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When I Was Nine


by Charlotte H.


 I lived at the bottom of a rolling North Carolina hill at the end of a dead-end street with two people who weren't my parents. They had parties on the weekends and the guests would give me sips of their beers in between dancing barefoot to Jim Reeves or Connie Smith. I didn't completely understand what it was they were singing about but in my gut I knew it was the reason people drank beer and danced. 

The man who wasn't my dad was real nice and happy most of the time because he was back in America instead of knee deep in a rice paddy swatting mosquitoes and watching for the Viet Cong. He met the woman in the Army , they got married and that's why they came and took me away from the grandparents who weren't really my grandparents and moved us to North Carolina.  The woman was nice as long as the man was around but when he was away things changed. I just tried to stay outside as much as possible. Especially when she started playing Connie Smith on the record player.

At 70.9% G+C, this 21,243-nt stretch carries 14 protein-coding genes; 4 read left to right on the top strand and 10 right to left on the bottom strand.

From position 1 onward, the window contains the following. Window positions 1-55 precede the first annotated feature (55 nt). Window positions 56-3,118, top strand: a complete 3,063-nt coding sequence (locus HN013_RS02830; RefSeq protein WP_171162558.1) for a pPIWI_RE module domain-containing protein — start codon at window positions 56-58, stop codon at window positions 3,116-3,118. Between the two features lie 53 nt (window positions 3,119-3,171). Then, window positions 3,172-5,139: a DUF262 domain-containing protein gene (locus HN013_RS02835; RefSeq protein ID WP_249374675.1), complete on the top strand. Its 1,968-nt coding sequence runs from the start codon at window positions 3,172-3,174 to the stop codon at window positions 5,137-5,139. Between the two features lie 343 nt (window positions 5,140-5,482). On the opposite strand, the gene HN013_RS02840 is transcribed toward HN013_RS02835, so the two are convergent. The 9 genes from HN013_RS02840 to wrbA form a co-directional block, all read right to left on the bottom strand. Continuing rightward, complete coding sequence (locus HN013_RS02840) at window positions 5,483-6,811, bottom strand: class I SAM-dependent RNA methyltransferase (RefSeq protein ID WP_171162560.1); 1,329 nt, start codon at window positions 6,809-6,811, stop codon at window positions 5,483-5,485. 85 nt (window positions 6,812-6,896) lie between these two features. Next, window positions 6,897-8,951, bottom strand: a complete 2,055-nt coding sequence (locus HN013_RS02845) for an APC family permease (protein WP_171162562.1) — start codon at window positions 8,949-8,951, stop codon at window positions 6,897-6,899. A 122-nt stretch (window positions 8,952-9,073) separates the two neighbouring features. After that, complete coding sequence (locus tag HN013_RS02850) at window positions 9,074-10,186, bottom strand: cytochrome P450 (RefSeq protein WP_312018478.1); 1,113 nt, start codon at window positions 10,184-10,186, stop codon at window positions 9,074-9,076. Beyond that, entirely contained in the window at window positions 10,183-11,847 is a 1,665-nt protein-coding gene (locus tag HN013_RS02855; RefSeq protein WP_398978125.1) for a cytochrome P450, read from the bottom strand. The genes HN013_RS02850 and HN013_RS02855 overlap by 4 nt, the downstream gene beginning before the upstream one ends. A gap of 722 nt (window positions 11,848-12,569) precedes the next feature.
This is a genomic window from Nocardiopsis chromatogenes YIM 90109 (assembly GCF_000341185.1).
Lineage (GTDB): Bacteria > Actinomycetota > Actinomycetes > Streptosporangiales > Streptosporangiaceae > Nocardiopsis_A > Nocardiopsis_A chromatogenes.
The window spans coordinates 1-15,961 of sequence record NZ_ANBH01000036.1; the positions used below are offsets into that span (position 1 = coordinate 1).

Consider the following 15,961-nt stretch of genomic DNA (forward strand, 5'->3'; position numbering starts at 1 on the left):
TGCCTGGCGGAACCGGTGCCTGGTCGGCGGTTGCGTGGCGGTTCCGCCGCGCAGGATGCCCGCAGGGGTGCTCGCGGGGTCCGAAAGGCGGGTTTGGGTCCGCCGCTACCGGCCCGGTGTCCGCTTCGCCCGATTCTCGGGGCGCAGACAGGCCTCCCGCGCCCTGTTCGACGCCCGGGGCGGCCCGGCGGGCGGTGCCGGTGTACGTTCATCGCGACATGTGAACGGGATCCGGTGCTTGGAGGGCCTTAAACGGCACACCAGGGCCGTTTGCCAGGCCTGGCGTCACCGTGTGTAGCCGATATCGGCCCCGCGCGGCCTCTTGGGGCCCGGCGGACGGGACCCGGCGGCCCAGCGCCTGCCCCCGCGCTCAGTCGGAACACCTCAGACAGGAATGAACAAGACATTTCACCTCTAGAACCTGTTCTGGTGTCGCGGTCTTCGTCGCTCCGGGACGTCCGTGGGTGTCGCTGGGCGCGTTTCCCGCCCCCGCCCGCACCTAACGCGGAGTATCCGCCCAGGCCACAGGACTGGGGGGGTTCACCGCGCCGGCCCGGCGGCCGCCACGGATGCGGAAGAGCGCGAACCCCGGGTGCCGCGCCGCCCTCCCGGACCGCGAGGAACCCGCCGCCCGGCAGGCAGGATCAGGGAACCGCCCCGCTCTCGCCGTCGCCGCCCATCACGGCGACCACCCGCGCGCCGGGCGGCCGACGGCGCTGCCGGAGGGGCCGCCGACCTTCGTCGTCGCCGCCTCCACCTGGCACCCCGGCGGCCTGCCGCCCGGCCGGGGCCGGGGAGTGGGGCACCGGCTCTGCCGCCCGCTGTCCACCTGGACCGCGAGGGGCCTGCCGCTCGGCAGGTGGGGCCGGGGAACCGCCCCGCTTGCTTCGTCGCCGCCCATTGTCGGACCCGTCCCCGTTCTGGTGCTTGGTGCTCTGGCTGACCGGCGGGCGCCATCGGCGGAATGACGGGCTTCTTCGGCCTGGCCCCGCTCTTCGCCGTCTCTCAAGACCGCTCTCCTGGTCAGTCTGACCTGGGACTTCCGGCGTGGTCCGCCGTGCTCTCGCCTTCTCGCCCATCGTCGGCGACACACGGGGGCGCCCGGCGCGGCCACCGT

One night they loaded me up in the car with a suitcase and drove to a parking lot where there were some people in another car waiting. The man took me and the  suitcase out of the car and handed me over to these people. Then he drove away. I didn't cry. I didn't ask why. I just got in the car and started talking like this happened every day and it was just another adventure in my life. They told me I was going home.

They took me to an old house that needed painting where other people were waiting for us. They all knew me but I didn't know any of them. They told me I was born in this place where there was only dirt and sand and hardly anything green and the air was so dry it made my nose hurt to breathe. I sat on the front porch and looked up at a blue mountain topped with white and felt as alien as that mountain looked rising in the distance, splitting the earth without a care for the life it upheaved in its wake.

They told me I was going home but I knew “home” was me and I counted on that.  My surroundings didn't really count for shit.
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